This is the first in a series of question-and-answer articles on the candidates for Hays USD 489 school board. The same questions were e-mailed to each candidate, and they were given several days to provide their answers. Adams' answers appear here in full, unedited. Four seats are open on the school board, each consisting of a four-year term. Other candidates are Cole Engel, Alex Herman, Lori Hertel, Jessica Ann Berg Moffitt, Luke Oborny, Craig Pallister, Allen Park and Tammy Wellbrock.
Paul Adams is running for re-election, having been first elected to the school board in 2015. He has lived in Hays for 23 years and is dean of the College of Education at Fort Hays State University, Anschutz Professor Education and a professor of physics. He received his bachelor’s degree at Heidelberg College, Tiffin, Ohio, his master’s degree at Washington State University, Pullman, Wash., and a doctorate at Purdue University, West Lafayette, Ind. He is married to Cheryl Shepherd-Adams, a science teacher at Hays High School. All four of their children are USD 489 graduates.
1. Why are you running for school board? What experience or qualities do you have that will benefit the board and district?
I believe supporting quality public education is one of the most important roles for local government. Without an educated workforce it is difficult to attract new employers to a community. I believe my background in education, trained as a teacher and currently working to develop the next generation of teachers, has helped me develop a sound and reasonable approach to making decisions to allocate resources for the district. I am seeking the position because I am a member of this community and believe being on the school board provides me the opportunity to help shape its future.
2. What do you see as the three biggest challenges USD 489 will have in the next five to 10 years?
A. Infrastructure: I truly believe that we need to address our infrastructure. We have great teachers and students. But, as I look at facilities like 12th St. Auditorium I am embarrassed that we consider this to be an acceptable facility.
B. Recruitment and Retention of Faculty and Staff: This is really a statewide issue. I do not believe there is any specific thing that makes our district unattractive. A few items that could help: identify or support affordable housing in the community; develop a “grow-your-own” program within the school; consider “signing bonuses” for critical or hard to fill positions; work closely with the university; coordinate earlier retirement declarations in order to be able to commit to earlier hires.
C. Financial Planning: The district does not generate its own funds; it must make use of effective planning on both short- and long-term scales to assure that all obligations and future plans can be addressed.
3. USD 489 and the Hays NEA have reached impasse on contract negotiations for two years in a row. What steps need to be taken — by both sides — to help smooth the talks and improve relations between the board and the teachers’ bargaining unit?
I believe our current negotiation process is ineffective. Collectively — both HNEA and the board — have become entrenched in their positions. This leads to impasse and unintended ill will. It is time for a restart by moving to interest-based bargaining. Interest-based bargaining will move the focus from what each side wants and feels they must have for a win to what are the common interests where both sides win. For example, currently both sides want to lower insurance rates. The change would put the emphasis on the joint negotiation team to find an acceptable plan that would then be presented to each party. It is a true team effort rather than each side holding to a position that must be met to win. The philosophy shifts to both sides should win. I believe this is essential as our current process has lost the focus on the mission of the school district — quality learning for every student.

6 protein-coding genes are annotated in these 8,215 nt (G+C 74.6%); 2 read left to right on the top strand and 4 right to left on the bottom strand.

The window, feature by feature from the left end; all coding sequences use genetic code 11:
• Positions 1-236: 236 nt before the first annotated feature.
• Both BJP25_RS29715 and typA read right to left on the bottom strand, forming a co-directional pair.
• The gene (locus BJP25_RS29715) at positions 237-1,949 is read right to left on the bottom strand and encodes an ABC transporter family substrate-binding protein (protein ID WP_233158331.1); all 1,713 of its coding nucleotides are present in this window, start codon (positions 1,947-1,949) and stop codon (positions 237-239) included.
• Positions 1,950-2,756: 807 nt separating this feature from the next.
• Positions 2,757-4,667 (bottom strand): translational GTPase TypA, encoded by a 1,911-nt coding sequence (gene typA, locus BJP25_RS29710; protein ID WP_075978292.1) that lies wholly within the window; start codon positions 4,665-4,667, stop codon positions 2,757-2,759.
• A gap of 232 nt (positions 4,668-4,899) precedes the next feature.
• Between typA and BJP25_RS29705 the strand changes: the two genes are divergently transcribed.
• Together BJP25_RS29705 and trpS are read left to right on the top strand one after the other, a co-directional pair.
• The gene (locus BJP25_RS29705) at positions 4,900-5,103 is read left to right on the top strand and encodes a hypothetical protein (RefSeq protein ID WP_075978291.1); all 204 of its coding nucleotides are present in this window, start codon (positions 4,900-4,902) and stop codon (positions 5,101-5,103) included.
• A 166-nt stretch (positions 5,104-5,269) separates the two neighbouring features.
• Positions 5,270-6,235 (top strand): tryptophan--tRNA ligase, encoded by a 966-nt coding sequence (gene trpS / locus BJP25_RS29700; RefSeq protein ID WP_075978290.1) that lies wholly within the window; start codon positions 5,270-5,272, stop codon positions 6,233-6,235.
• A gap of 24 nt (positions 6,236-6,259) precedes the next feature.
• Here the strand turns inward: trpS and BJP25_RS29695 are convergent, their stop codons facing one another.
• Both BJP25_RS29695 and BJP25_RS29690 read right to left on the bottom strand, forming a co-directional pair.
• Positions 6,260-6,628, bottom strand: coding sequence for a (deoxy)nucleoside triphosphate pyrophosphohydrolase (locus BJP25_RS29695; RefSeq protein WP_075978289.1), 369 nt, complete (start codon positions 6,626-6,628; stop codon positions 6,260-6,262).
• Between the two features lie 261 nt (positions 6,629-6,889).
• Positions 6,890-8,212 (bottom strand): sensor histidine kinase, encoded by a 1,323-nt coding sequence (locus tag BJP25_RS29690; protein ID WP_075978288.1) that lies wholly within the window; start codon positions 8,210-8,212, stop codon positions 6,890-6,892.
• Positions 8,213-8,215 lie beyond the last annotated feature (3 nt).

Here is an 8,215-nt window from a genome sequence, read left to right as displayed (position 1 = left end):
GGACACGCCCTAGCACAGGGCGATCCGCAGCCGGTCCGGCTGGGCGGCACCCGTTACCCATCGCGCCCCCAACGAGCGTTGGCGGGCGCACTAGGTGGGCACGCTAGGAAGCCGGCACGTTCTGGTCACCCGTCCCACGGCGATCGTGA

4. What priorities should the district put on projects for facilities improvements and how should they be funded?
Simply put, we need to upgrade our facilities. Even if we go back to the drawing board for new ideas or to find the right formula, it is the responsibility of the board to address this in order to fulfill our mission of providing “a quality learning experience for every child in every classroom every day.” I have visited other districts and seen what can be done with the infrastructure. It is amazing how a remodel or new construction does change the classroom environment and can promote learning and the development of workforce skills. We have a great example of this through the use of capital outlay with our new facility to support our youngest learners. Yes we need a new elementary school. Personally I feel we also need a new high school. With these two items we could then eliminate buildings past their prime and remodel to move students out of boxes into classrooms that allow each student to maximize his/her potential. It should be funded with a combination of long-range planning through capital outlay and a bond issue.
5. The school board and administration have recently put an emphasis on building a contingency fund, adding $300,000 last year for a total at the end of fiscal 2019 for $1.2 million. Is this a good strategy, or should that money have gone for other use?
We do not have much in terms of contingency reserves should a problem occur or if the state has a shortfall. This needs to be balanced against teacher compensation — where compensation is not just salary but salary and benefits (insurance plus retirement). I often feel that the focus on the total benefit package — and the cost of such — is lost in public discussions. The efforts to “right size” salaries and benefits for all employees, while continuing to bring cash reserves to the recommended level will require nuance, but will provide a stable financial platform.